My friend Catherine, a freelance journalist who has been living in Rio for three years, gives a walking tour of Rio’s city center and port zone that narrates disparate neighborhoods through food. She leads the walk through a company called Culinary Backstreets, and if you are going to Rio I HIGHLY suggest that you go on this walk. A few highlights - an aid, if you will, for digesting this complicated city: 

Rio was the seat of the Portuguese empire for thirteen years. The King had barely any idea what lay inside Brazil's borders, beyond jungle and potential slaves, but he did bring a European fondness for pastries that could be made with the new cash crop: sugar cane.

Real Gabinete Português de Leitura (Royal Portuguese Library): When the King of Portugal fled to Rio and moved the head of empire to his new city, he brought a boat full of first editions of Portuguese literature and built this church-like library to hold them. The collection also has a full archive of Brazilian newspapers. From an exhibit poster, a reproduced cartoon, circa late 1800s, as railroads were built across the country: “progress, but for whom?"

In 2013, as private contractors finished stadiums and hotels for the 2014 world cup, millions of Brazilians protested across the country because public transportation fares were too high and buses too slow. Down the street from the library, in the faculty of social sciences, so many people came for an open-mike grievance meeting that they pulled a heavy wood table from the red-curtained auditorium and held the meeting in the square. Thousands of people came, Catherine said, and for six hours took turns speaking for two minutes each about what needed to change as  Brazil went about growing. “Order and progress,” says the Brazilian flag. 

Catherine’s roommate recently wrote a story about Brazil’s guarantee of asylum for Syrian refugees. We drank coffee at this shop that was founded by the first wave of Syrian immigrants, in the early 20th century. The owners started out selling nargileh; now they sell cigars from Brazil’s Bahia region. 

This store, founded by another Syrian family, sells West African red palm oil, Middle Eastern olives, peanut butter, dried mango, pineapple, banana, and pastry supplies; in other words, a nice indicator of how diverse Brazil is. Outside the store, you can eat a middle eastern empanada, sprinkling on each bite a brand of African red pepper sauce that’s now produced in a suburb of Rio. There are five branches around the city.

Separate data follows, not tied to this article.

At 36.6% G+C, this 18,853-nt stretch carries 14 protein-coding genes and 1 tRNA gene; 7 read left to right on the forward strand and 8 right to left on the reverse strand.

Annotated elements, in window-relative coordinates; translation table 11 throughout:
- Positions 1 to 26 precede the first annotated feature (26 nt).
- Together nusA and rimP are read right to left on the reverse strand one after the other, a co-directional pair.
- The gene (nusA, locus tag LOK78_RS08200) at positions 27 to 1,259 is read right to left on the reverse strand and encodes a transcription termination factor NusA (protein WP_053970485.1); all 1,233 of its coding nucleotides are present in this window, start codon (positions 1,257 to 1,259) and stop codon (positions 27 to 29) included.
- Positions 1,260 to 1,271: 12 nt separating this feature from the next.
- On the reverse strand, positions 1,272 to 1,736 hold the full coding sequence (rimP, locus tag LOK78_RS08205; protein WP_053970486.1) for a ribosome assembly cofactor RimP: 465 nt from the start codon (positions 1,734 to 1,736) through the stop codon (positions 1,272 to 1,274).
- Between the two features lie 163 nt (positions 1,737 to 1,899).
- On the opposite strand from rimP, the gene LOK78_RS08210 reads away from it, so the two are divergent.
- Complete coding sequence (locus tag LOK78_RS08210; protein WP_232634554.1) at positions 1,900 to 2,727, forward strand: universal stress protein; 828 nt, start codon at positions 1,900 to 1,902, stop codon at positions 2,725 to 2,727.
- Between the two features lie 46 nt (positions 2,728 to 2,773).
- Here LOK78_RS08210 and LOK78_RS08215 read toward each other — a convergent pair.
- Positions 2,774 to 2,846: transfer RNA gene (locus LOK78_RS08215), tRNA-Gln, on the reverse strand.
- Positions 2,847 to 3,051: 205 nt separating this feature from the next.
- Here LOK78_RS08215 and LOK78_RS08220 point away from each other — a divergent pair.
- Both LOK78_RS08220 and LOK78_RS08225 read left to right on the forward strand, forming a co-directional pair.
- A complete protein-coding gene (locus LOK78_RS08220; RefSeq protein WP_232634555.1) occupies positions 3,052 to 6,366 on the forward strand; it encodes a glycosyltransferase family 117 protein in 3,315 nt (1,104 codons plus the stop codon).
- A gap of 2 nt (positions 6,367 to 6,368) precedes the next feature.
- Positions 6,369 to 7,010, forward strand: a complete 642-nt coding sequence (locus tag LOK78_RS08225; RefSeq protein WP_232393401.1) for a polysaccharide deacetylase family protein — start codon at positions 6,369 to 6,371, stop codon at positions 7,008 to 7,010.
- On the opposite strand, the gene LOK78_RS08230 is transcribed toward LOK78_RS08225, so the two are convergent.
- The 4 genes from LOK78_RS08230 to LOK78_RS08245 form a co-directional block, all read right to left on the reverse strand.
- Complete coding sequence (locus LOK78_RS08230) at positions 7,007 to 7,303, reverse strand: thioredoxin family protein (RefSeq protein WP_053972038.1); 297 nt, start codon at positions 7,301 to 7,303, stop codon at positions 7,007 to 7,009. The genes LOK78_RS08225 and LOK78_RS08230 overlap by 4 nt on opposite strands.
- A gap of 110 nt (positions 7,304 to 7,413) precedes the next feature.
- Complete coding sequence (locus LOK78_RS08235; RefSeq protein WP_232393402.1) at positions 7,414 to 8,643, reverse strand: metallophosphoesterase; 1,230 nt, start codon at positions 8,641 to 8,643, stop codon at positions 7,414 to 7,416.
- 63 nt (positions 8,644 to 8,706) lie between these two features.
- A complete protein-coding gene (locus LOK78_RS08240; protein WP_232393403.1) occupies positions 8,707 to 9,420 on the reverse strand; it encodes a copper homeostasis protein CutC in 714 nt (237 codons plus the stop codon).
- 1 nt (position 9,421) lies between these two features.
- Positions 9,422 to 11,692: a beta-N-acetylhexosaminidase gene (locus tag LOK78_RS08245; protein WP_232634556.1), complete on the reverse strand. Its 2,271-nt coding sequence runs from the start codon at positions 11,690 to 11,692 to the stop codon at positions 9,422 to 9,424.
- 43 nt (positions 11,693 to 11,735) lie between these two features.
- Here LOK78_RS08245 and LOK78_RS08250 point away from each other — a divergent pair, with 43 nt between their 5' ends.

Tapioca: This is the Brazilian hot dog, choripan, taco, your pick - the street food you grab on your way home from the office or after a late night out. It's made from manioc flour, which looks like little white pearls until it's been cooked in a pan of oil and turned into a crepe-like base for salty or sweet fillings. 

Neighborhood bars are a key social space. "We’re in a boteco and we can talk about whatever we want," Catherine said. We ate bolinhos de bacalao (codfish balls) and bolinhos de feijoada (beef stew, breaded and fried). Feijoada, like cachaca, the sugar cane alcohol, was once slave food - and is now one of the pillars of Brazilian cuisine. 

Also, there are 200 word for cachaca in Brazilian Portuguese. 

From Morro da Conceição, a hillside neighborhood that's becoming an artists' haunt, you can see abandoned buildings in Brazil's downtown. On the right, Catherine shows how the port zone fits into this hill neighborhood and the city center. 

Pedra do Sal, Little Africa: African slaves carved these stairs into this rock before slavery in Brazil was finally abolished in 1888. Their descendants carved out a neighborhood that's become a hub for Afro-Brazilian culture. Now, on Fridays, on this rock, there's a samba show here and so many people come you can't move as anything but part of the swaying crowd.

The view from the top of Morro da Providencia, Rio's first favela. 

Here, at the top of Morro da Providencia, in a square that used to be a public park before the city government built a cable car as a gentrifying gesture, a community pillar makes gnocchi with shrimp in a spicy coconut sauce. She learned to make gnocchi from the Italian woman in whose house she is a maid; the sauce is a speciality of the northeast of Brazil and uses West African red palm oil. "It's an amazing fusion dish," said a Turkish chef who did this food tour with Catherine a few weeks ago. 

Favelas are hillside neighborhoods of adaptation and resistance. People build houses with flat roofs so that they can add floors when the next generation comes along. This building here is covered with portraits of the Providencia residents who were evicted from their homes when the city government built the cable car.